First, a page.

When my grandparents retired, they moved to South Carolina. They thought it was exotic. Being used to frigid Ohio winters, they found the fact that temperatures seldom dipped below 40 appealing. They wouldn’t have to shovel a few feet of snow every few days. Not to mention that there were plenty of opportunities for Gramps to go bowling.
A lot of Americans move to warmer, sunnier climes for their golden years. For decades, retirees have flocked to Florida, with sunshine, beaches and golf. In fact, according to the U.S. Census Bureau, nearly 85,000 people over the age of 60 moved to the Sunshine State in 2016 alone.
However, some retirees are moving farther than Boca Raton. In fact, they’re going beyond the borders of the United States.
American Retirees Are Moving Abroad
According to the U.S. State Department, roughly 8.7 million Americans currently live abroad. And although that statistic hasn’t been broken down by age, it’s clear that a hefty percentage of those folks are retirees.
Indeed, the U.S. Social Security Administration reports that, in 2017, it mailed more than 500,000 monthly payment checks to overseas Americans (up from 400,000 monthly checks in 2016). And that doesn’t account for direct deposit payments or checks sent to expats who retain U.S. postal addresses. So, the total number of Baby Boomers abroad is likely much, much larger.
So what’s the big appeal of moving abroad?
First, living in an exotic place like Costa Rica or the South of France sounds awfully nice. But even more important, many retirees are flocking to faraway lands, because it makes more financial sense.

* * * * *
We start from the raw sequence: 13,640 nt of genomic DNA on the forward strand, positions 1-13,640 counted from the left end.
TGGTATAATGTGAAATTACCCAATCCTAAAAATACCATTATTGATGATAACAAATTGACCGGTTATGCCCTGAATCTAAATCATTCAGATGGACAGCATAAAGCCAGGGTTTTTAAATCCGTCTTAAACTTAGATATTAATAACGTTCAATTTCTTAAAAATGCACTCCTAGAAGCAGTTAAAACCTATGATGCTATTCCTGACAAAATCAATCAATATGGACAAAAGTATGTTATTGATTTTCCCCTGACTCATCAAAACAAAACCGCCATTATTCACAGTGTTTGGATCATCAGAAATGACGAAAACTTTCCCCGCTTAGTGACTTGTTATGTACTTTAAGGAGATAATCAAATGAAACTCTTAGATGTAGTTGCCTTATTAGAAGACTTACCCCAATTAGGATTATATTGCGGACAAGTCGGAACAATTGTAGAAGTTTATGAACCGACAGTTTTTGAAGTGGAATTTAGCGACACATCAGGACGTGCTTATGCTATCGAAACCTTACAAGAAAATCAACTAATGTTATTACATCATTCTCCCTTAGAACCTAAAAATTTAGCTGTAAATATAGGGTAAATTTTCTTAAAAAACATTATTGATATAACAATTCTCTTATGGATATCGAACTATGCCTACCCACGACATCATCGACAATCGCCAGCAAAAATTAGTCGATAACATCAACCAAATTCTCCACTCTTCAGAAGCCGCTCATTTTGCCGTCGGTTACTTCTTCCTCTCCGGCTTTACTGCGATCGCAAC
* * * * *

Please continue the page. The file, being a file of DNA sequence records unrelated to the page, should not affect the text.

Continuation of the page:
Lower Costs of Living Stretch Your Retirement Dollars
In 2018, the median household retirement savings for people ages 55 to 64 is just $120,000. For these people, retirement is just around the corner. And many are realizing that $120k is just not enough to live comfortably for more than a few years. The chances are excellent that you would outlive that kind of money. If you don’t want to work until you keel over, you’ll likely need to make drastic changes to your standard of living. Or move somewhere cheaper.
Moving abroad can greatly stretch your retirement dollars. Now, keep in mind that some exotic destinations, such as the Bahamas or the Riviera Coast, may be just as expensive as — if not more than — living in the U.S. But there are plenty of countries, especially in Central and South America and even Europe, that are safe, clean, friendly and very inexpensive.
Retiring to Ecuador may sound a bit off the wall. But I know a few couples who have moved there, and they love it. Quito is a world-class metropolis that’s been dubbed the most beautiful city in South America. You’ll find museums, fine dining, shopping malls and a surprisingly high standard of living. All this for just a fraction of the cost elsewhere. It’s possible to live a very comfortable lifestyle there on less than US$2,000 a month. And at that amount, you can still eat out, go to the movies and even employ a maid.